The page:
Last updated on November 29th, 2018 by Garrick Dee
Having a good clean shave has a lot of benefits.
It helps you with job interviews, close out deals and if you’re lucky, you might even score a date with that girl of your dreams, unless of course she prefers men with beards.
But when you use dull blades with improper technique, the results can be an itchy and terrible looking rash that can last from a few hours to a few days, it’s called a razor burn.
While nearly all men go through this, you don’t have to endure this very itchy ordeal if you know what to do to avoid it.
What you will learn here
- What is a razor burn
- How to prevent it
- How to treat the symptoms just in case you have one
What causes razor burn?
- Not properly prepping the area to be shaved
- Using dull blades
- Not properly cleaning blades = source of irritation causing bacteria
- Using the wrong type of shaving cream or aftershave
- Using the wrong shaving technique
How to treat razor burn?
Just in case you’re unfortunate enough to have razor burns or bumps don’t worry, here are some things you can do to treat it.
- Apply some witch hazel on the affected area. Witch hazel is an antiseptic that helps reduce inflammation and redness caused by razor bumps. Avoid witch hazel products with any alcohol content as these will dry the skin even more causing more irritation.
- For added moisture, apply aftershave balm on the razor burns or bumps to sooth that itchy feeling.
- Aloe Vera is nature’s default option when it comes to treating skin irritations like razor burns. If you don’t have any aloe vera plant at home, buy the aloe vera gel. Just make sure it does not have any artificial coloring or scents.
- If you don’t have any of the options above, try using a cold compress by soaking a towel in a bowl filled with water and ice then wrap it on the area affected area for a few minutes. This will help soothe that burning feeling and reduce inflammation.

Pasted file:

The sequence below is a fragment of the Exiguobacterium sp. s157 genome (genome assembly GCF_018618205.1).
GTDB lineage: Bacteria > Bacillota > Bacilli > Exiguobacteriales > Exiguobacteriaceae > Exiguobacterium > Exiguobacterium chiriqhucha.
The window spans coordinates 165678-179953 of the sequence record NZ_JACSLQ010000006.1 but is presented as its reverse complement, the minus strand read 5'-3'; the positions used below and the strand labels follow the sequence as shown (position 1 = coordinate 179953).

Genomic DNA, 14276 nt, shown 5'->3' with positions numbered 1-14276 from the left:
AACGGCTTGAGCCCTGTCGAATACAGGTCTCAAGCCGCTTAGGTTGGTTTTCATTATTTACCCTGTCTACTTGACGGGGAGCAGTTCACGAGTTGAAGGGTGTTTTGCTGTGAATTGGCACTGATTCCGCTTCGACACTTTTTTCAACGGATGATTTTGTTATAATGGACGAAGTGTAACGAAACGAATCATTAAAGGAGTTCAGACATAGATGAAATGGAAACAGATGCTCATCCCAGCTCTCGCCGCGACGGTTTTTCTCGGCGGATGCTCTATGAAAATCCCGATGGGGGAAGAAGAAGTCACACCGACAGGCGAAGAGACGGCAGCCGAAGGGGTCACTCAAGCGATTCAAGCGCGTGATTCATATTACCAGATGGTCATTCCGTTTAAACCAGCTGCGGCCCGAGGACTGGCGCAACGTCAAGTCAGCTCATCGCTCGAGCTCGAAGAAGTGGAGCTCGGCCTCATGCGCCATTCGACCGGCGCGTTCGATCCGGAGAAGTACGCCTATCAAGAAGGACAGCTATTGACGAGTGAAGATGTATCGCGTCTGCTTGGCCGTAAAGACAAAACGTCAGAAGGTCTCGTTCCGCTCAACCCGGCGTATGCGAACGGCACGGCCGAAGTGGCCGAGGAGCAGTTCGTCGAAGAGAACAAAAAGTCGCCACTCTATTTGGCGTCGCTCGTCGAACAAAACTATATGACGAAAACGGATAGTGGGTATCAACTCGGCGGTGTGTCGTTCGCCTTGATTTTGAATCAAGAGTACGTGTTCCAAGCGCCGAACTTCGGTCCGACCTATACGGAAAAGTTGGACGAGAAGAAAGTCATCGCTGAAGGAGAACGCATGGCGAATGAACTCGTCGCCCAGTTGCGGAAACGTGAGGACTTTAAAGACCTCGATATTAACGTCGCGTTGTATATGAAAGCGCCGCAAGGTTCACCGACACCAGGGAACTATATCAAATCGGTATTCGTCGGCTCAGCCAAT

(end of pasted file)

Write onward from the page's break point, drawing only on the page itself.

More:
- Avoid shaving for a few days to allow skin to heal. Shaving on irritated skin will only worsen the condition.
Garrick spends his days researching and writing about grooming. When he’s not in front of his computer, you can find him hanging around with his wife and son.
How to Shave Safely
Making your skin more comfortable involves two steps: shaving safely and treating any problems immediately. Here are a few tips to help you reduce your risk of suffering any irritation in the first place:
- Exfoliate. Without regular exfoliation, shaving can leave trapped hairs behind, causing red, temporarily inflamed bumps. You may be used to exfoliating your face, but not your legs or underarms. A day or two before shaving, try the Ayurvedic Facial Scrub mixed with water on your legs, and maybe a little under your arms as well, depending on how sensitive your skin is. It’s best not to exfoliate and shave the same day, however, because it's too much for skin to handle.
- Clean razor. A dirty or worn razor is one of the main culprits in causing razor burn. We all want to save money, but using a razor that’s worn out, old, or has been sitting around awhile is just asking for pain.
- Use warm water. Shaving after a shower or while in the bath is best, as the warm water softens the hair and opens up the pores.
- Wash first. Dirty skin with built-up oils creates a rough shaving surface, meaning you’ll be more likely to suffer rashes later. Wash skin completely first. Try our Rosemary Peppermint Body Wash for a stimulating clean.